SCIENCE

Cat Urine Does Some Strange Things To Baby Mice

There's already way too much science out there on cat urine. Here's some more. Sorry

SCIENCE
(Photos: Dreamstime, Photo Illustration: Robert A. Di Ieso/Vocativ)
Jul 06, 2015 at 4:37 PM ET

We can’t promise that you needed to know this—but mice develop strangely and ultimately get eaten by cats when exposed to cat pee at an early age. We’re serious.

There’s a truly disturbing amount of science on cat urine. Back in 2007, researchers found that a certain parasite infects mice and brainwashes them into craving cat urine. Then in 2008, scientists literally drenched male mice in cat pee and found that it made them more macho. Oh, and in 2013 we learned that, when you pour piss on female mice, they give birth to smaller litters.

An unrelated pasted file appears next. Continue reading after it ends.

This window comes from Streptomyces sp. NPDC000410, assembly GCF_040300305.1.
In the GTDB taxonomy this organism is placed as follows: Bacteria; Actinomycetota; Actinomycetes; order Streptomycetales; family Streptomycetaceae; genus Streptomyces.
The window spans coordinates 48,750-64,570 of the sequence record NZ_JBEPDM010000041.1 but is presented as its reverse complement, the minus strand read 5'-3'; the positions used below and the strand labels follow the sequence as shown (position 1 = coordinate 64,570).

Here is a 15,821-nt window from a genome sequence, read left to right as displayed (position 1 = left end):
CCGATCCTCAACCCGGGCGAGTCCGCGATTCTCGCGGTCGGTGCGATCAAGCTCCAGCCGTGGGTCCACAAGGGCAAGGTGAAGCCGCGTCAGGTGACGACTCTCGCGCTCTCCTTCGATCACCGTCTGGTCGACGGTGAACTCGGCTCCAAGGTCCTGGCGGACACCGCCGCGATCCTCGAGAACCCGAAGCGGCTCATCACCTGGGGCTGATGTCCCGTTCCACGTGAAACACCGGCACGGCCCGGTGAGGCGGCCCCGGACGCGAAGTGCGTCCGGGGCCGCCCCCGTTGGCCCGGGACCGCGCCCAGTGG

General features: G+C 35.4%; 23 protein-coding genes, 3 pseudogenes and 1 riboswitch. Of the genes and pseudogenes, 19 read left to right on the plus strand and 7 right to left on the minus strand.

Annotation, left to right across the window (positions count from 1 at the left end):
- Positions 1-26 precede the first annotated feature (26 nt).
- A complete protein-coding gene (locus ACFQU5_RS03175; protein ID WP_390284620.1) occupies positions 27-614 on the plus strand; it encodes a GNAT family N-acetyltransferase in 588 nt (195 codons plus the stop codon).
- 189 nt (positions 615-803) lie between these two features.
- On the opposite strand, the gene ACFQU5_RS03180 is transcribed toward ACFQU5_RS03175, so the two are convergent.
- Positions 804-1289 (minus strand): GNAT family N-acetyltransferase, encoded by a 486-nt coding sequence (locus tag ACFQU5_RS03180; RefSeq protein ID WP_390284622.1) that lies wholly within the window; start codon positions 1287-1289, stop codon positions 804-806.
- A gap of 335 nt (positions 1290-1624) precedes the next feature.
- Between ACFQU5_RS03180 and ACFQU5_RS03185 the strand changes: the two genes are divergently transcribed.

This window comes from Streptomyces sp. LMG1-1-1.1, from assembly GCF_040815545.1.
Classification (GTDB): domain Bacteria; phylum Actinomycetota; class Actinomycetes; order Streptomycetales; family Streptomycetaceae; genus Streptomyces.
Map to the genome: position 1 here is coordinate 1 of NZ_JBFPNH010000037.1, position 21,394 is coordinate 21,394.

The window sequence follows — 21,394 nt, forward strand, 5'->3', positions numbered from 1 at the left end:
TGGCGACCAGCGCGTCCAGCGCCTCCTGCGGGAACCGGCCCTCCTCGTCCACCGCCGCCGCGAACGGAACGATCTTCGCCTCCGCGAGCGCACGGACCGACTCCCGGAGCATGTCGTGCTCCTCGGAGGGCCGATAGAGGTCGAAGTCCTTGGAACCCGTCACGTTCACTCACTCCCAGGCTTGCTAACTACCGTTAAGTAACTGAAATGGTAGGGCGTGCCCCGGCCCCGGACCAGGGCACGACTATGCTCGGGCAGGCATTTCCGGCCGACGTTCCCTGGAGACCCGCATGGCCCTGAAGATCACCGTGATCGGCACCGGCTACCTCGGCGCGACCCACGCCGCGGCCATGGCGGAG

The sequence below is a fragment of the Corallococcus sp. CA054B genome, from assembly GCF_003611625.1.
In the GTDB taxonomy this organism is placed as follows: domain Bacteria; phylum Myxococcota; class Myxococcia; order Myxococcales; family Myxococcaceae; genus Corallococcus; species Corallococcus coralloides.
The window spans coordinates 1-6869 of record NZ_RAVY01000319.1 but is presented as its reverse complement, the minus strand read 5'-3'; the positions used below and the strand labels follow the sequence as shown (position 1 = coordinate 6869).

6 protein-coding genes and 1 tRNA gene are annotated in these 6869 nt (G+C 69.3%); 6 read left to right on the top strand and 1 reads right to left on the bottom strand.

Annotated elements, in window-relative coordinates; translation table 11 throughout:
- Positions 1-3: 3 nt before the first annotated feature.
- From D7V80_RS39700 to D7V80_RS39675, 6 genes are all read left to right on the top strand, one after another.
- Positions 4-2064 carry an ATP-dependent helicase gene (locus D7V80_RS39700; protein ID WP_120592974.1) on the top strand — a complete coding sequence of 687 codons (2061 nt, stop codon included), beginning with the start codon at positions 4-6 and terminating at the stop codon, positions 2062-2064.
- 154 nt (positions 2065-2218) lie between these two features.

Now a team of Russian scientists have written the latest chapter in that age-old story of cat-chases-mouse, mouse-gets-peed-on: baby mice conditioned with cat urine often end up eaten by the very feline that “provided” the pee. It’s a cold (warm, wet) cycle of cat urine violence.

For the study, researchers fed milk to two-week-old mice while “exposing” them to cat urine (use your imagination). Since the mice were conditioned to associate cat urine with food, when cats chased them later in life, they failed to escape (again, use your imagination, but this time shed a tear for the fallen mice). One surprise in the study was that, even as the mice were taught to endure, maybe even enjoy cat pee, their stress levels skyrocketed every time they smelled it. Which leaves one mystery—if they were still afraid of cat pee, why didn’t the mice run away?

Only more cat pee studies will tell. Bring it on, science.

Read More:

Cats “Control” Mice With Chemicals (BBC)
Is This Top Scientist Torturing Baby Monkeys? (Vocativ)